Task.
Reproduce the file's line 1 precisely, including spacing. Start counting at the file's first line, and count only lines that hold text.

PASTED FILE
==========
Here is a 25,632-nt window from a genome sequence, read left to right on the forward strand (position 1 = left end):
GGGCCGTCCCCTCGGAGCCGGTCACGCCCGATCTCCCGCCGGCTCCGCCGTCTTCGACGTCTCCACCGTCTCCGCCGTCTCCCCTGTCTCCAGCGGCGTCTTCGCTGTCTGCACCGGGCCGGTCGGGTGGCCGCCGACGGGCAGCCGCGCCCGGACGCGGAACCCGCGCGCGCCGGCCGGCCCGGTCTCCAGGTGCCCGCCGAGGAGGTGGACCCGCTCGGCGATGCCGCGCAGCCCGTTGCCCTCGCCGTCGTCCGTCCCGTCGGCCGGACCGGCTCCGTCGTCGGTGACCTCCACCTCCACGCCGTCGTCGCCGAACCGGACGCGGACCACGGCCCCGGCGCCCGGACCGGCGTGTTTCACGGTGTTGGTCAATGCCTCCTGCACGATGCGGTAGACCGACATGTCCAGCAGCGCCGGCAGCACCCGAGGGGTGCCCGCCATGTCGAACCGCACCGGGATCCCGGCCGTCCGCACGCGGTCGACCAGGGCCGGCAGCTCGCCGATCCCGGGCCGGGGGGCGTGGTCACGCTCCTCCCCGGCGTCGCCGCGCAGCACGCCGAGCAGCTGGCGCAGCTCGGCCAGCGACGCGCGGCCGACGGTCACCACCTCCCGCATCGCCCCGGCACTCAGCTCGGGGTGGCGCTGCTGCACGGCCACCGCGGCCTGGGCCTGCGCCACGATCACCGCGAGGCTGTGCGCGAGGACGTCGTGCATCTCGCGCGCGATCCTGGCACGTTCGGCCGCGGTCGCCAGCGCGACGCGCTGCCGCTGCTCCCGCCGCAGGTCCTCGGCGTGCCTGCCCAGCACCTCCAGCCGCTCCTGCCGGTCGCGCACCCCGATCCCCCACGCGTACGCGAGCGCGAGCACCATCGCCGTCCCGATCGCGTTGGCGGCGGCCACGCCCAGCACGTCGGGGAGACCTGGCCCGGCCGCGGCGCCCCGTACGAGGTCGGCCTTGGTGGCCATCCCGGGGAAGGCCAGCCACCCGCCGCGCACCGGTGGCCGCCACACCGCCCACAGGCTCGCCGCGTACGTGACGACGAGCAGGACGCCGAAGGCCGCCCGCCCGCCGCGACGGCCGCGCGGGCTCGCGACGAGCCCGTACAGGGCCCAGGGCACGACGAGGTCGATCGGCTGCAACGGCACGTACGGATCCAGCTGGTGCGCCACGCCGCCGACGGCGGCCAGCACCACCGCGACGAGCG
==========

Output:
Here is a 25,632-nt window from a genome sequence, read left to right on the forward strand (position 1 = left end):